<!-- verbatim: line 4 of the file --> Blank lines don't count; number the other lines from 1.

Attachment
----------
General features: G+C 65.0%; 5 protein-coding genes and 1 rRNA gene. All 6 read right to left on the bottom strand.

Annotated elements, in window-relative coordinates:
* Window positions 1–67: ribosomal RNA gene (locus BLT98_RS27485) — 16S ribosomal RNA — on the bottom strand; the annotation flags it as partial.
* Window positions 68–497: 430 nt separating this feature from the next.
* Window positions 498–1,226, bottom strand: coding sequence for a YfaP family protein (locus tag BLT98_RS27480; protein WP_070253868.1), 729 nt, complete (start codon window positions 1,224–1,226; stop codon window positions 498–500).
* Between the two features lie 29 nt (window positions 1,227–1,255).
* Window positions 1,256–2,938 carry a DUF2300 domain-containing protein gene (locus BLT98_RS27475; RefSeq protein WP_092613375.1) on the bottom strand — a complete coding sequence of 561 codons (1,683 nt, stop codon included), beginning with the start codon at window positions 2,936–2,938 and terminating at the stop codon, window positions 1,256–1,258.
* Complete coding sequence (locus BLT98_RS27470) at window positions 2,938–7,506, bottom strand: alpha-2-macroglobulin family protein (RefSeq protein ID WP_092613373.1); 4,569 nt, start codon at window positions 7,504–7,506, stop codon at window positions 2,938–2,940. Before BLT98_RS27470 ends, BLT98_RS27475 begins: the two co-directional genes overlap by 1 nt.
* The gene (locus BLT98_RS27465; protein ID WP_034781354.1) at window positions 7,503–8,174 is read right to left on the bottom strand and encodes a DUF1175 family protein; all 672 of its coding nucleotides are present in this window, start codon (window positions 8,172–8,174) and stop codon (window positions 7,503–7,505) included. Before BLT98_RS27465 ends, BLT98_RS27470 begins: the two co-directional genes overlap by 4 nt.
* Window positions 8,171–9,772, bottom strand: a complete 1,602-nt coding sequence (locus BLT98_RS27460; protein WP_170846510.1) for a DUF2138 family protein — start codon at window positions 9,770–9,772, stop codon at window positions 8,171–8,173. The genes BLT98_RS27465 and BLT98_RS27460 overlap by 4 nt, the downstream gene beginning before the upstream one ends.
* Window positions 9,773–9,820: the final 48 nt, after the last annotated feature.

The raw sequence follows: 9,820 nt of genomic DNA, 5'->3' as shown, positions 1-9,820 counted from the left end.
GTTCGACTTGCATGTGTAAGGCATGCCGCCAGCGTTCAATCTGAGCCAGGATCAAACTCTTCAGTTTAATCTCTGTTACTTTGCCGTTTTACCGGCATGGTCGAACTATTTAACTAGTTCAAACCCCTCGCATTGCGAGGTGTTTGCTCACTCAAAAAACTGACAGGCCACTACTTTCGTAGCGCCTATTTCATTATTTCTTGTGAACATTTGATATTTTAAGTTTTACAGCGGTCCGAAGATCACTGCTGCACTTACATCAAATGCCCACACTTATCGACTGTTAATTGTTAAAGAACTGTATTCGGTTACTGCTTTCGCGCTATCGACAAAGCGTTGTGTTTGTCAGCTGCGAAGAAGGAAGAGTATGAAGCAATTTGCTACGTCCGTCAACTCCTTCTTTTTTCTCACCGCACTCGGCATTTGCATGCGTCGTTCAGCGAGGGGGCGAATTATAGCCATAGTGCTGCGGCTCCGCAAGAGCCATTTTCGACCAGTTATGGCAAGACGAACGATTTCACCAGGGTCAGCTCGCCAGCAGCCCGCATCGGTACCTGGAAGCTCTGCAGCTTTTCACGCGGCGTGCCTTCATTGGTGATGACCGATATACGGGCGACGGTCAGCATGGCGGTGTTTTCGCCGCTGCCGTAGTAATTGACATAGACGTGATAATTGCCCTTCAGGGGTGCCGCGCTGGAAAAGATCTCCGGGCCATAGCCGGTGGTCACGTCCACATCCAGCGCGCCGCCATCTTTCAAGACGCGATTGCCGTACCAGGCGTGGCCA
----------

* Window positions 68–497: 430 nt separating this feature from the next.